1. As to the cupbearer's success in being restored to his position and yet not remembering Joseph (and what he did for him), indeed forgetting him, what do you draw from this?
2. Why the two separate points about not remembering AND forgetting? And what's the significance of not remembering and indeed forgetting to fulfill a promised duty?
(Why do we tend to minimize our commitments when we're in the free and clear, especially as to the difficult work of bringing justice to bear for one who is in a weak position that means little to our advantage?)
Let's keep in mind (indeed remember) the Hebrew word, zakhar, which means remember, bring to mind, invoke, preserve, extol, celebrate. This story is much about these verbs, is it not?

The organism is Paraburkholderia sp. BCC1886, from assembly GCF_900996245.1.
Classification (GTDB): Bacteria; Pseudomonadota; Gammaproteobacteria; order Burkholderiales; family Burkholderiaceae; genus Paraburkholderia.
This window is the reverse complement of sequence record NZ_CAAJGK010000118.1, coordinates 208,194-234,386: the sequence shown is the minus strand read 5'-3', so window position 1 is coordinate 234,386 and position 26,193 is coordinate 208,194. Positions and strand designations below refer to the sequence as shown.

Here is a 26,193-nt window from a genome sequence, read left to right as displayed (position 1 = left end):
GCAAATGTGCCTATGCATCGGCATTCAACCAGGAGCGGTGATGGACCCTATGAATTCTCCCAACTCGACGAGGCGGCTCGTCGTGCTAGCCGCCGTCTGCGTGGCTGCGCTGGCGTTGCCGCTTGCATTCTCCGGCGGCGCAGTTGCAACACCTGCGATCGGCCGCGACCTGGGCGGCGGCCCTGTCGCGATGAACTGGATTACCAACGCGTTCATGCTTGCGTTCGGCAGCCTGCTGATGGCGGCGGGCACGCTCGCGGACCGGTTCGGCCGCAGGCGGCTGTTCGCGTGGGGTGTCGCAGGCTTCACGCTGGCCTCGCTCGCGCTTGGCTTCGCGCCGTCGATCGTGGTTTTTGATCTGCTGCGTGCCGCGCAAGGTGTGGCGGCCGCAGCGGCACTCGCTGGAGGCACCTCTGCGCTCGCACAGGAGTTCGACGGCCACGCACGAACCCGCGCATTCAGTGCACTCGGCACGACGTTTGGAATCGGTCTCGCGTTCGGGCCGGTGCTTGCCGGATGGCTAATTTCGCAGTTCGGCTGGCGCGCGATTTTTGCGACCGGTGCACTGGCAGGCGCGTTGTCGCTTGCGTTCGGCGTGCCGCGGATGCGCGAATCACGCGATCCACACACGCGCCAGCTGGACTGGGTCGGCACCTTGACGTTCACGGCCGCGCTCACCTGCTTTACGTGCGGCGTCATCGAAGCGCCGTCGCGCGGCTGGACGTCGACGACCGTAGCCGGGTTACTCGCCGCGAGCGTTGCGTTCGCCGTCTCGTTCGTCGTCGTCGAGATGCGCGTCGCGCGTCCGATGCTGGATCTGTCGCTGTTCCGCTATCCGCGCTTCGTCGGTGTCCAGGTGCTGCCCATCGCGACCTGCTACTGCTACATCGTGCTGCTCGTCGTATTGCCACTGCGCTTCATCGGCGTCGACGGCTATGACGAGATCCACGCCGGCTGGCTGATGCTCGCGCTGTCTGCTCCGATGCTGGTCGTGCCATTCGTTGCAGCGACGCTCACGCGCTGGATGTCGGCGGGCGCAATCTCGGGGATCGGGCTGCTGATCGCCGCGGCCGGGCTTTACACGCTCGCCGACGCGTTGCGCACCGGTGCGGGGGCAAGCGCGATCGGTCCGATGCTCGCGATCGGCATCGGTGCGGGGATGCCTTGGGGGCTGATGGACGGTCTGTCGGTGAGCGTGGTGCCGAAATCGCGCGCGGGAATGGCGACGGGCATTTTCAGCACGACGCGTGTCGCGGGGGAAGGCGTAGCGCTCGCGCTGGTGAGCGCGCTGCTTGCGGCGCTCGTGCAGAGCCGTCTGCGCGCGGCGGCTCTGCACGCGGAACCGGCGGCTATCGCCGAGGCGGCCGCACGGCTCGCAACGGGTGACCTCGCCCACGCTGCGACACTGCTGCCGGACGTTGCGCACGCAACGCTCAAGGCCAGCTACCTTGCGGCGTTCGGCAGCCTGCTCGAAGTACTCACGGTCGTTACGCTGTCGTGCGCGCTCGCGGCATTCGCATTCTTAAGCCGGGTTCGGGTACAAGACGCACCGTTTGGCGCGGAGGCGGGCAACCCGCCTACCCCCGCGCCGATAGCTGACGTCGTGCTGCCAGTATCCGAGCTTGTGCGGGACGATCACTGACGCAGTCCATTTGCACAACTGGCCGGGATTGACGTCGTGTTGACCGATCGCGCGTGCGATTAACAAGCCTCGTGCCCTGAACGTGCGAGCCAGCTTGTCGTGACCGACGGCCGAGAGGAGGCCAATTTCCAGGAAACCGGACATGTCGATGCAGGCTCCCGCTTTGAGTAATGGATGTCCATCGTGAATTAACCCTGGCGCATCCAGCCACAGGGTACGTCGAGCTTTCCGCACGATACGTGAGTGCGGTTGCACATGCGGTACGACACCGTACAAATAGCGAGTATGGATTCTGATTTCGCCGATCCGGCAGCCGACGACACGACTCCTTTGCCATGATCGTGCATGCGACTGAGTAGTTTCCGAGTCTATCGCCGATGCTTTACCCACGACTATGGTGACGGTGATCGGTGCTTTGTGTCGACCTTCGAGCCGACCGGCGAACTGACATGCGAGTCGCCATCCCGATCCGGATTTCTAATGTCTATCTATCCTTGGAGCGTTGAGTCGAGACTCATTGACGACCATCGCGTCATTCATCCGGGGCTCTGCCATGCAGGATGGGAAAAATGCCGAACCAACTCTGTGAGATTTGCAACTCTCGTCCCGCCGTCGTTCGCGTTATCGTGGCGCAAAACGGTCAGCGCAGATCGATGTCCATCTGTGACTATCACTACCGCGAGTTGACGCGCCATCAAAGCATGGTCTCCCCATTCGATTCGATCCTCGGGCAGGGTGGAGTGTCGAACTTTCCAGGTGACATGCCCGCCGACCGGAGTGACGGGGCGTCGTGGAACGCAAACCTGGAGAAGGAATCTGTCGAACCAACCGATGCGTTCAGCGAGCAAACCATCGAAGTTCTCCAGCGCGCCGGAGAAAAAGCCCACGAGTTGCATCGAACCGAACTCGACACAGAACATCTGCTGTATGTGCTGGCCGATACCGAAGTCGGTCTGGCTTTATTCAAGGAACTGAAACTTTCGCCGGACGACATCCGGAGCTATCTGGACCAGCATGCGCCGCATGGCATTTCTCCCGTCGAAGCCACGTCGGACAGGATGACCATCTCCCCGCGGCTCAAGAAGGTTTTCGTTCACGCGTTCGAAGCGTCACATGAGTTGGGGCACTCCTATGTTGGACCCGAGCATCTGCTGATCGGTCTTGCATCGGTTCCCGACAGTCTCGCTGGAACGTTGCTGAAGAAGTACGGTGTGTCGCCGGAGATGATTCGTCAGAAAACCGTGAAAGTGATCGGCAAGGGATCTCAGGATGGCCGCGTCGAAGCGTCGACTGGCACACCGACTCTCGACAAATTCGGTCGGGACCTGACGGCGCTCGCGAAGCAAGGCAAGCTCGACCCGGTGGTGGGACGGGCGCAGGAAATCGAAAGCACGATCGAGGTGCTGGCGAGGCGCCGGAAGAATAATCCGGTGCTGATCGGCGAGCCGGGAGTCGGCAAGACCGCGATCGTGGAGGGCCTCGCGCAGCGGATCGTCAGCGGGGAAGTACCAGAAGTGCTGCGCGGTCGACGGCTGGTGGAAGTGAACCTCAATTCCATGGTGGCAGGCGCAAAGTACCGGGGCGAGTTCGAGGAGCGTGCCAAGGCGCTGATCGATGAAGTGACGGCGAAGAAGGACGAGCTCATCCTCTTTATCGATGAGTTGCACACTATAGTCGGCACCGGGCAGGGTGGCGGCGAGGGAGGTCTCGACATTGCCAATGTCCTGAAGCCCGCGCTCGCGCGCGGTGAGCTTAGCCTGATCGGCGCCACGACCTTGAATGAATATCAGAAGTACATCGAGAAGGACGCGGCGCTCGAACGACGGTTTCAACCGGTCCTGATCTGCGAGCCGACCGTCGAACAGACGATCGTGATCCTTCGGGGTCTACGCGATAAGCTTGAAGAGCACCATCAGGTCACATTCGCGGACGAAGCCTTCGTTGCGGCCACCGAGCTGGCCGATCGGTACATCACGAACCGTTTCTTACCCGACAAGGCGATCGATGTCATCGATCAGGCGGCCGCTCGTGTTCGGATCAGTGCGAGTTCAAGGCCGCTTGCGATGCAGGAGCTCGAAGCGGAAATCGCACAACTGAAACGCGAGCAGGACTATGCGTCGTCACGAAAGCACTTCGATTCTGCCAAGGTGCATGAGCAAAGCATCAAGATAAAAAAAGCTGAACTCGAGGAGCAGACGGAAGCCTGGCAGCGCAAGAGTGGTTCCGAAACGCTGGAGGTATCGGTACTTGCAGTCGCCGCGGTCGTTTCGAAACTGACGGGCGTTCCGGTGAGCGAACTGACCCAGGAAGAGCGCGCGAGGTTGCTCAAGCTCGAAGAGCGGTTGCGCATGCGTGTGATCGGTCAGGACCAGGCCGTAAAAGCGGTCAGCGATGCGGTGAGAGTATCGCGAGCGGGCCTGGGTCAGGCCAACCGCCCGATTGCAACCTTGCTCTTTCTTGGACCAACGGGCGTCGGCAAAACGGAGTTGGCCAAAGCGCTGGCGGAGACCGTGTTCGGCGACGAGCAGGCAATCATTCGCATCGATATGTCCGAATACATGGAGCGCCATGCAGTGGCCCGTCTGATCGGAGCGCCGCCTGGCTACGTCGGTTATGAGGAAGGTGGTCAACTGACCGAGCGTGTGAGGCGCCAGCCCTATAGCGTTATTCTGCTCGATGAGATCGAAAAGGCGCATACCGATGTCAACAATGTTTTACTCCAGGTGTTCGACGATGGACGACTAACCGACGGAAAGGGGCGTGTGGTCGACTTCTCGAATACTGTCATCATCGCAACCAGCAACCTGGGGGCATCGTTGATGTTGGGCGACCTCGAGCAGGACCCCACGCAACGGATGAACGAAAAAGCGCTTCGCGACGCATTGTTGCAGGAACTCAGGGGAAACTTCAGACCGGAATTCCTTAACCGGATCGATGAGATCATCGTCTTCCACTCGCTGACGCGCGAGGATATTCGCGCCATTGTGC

Moral memory, so to speak, is a duty that is emphasized as a quality to be learned, to be disciplined, and to be practiced. It certainly is something that is being learned by Joseph who has come down to Egypt and learns and begins to use moral memory as part of being able to rise up.
How this development of moral memory happens, how it turns into moral decisions and even moral strength both for Joseph and his brothers - these are the pillars of the plot that is just ahead. Come back Sunday for the next episode!